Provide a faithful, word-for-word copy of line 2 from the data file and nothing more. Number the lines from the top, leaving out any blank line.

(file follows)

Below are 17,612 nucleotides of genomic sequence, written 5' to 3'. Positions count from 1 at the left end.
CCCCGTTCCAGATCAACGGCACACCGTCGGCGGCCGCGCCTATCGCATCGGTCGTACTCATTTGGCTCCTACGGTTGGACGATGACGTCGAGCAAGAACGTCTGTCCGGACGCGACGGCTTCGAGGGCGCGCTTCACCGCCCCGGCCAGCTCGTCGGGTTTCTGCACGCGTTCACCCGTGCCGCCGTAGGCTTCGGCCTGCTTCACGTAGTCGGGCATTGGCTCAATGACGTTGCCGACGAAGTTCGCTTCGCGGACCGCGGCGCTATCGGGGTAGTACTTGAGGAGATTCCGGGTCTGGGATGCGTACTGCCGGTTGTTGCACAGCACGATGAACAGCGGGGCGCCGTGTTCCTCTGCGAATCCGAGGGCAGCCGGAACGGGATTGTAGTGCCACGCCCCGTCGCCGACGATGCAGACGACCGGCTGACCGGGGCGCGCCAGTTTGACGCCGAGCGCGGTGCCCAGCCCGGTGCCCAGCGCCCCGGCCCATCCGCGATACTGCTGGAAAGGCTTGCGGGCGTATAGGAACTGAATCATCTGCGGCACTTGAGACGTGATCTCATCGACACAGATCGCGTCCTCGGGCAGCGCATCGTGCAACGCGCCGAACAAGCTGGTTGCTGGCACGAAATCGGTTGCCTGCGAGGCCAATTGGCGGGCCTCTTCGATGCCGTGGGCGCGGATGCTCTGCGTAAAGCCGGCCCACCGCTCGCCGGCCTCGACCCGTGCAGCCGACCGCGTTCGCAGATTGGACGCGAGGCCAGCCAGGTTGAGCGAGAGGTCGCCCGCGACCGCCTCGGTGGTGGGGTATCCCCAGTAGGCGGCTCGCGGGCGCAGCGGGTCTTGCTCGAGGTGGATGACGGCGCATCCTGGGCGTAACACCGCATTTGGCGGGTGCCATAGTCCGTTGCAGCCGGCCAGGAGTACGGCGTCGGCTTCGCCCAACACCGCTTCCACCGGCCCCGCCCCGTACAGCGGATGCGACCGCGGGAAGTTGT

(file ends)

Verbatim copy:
CCCCGTTCCAGATCAACGGCACACCGTCGGCGGCCGCGCCTATCGCATCGGTCGTACTCATTTGGCTCCTACGGTTGGACGATGACGTCGAGCAAGAACGTCTGTCCGGACGCGACGGCTTCGAGGGCGCGCTTCACCGCCCCGGCCAGCTCGTCGGGTTTCTGCACGCGTTCACCCGTGCCGCCGTAGGCTTCGGCCTGCTTCACGTAGTCGGGCATTGGCTCAATGACGTTGCCGACGAAGTTCGCTTCGCGGACCGCGGCGCTATCGGGGTAGTACTTGAGGAGATTCCGGGTCTGGGATGCGTACTGCCGGTTGTTGCACAGCACGATGAACAGCGGGGCGCCGTGTTCCTCTGCGAATCCGAGGGCAGCCGGAACGGGATTGTAGTGCCACGCCCCGTCGCCGACGATGCAGACGACCGGCTGACCGGGGCGCGCCAGTTTGACGCCGAGCGCGGTGCCCAGCCCGGTGCCCAGCGCCCCGGCCCATCCGCGATACTGCTGGAAAGGCTTGCGGGCGTATAGGAACTGAATCATCTGCGGCACTTGAGACGTGATCTCATCGACACAGATCGCGTCCTCGGGCAGCGCATCGTGCAACGCGCCGAACAAGCTGGTTGCTGGCACGAAATCGGTTGCCTGCGAGGCCAATTGGCGGGCCTCTTCGATGCCGTGGGCGCGGATGCTCTGCGTAAAGCCGGCCCACCGCTCGCCGGCCTCGACCCGTGCAGCCGACCGCGTTCGCAGATTGGACGCGAGGCCAGCCAGGTTGAGCGAGAGGTCGCCCGCGACCGCCTCGGTGGTGGGGTATCCCCAGTAGGCGGCTCGCGGGCGCAGCGGGTCTTGCTCGAGGTGGATGACGGCGCATCCTGGGCGTAACACCGCATTTGGCGGGTGCCATAGTCCGTTGCAGCCGGCCAGGAGTACGGCGTCGGCTTCGCCCAACACCGCTTCCACCGGCCCCGCCCCGTACAGCGGATGCGACCGCGGGAAGTTGT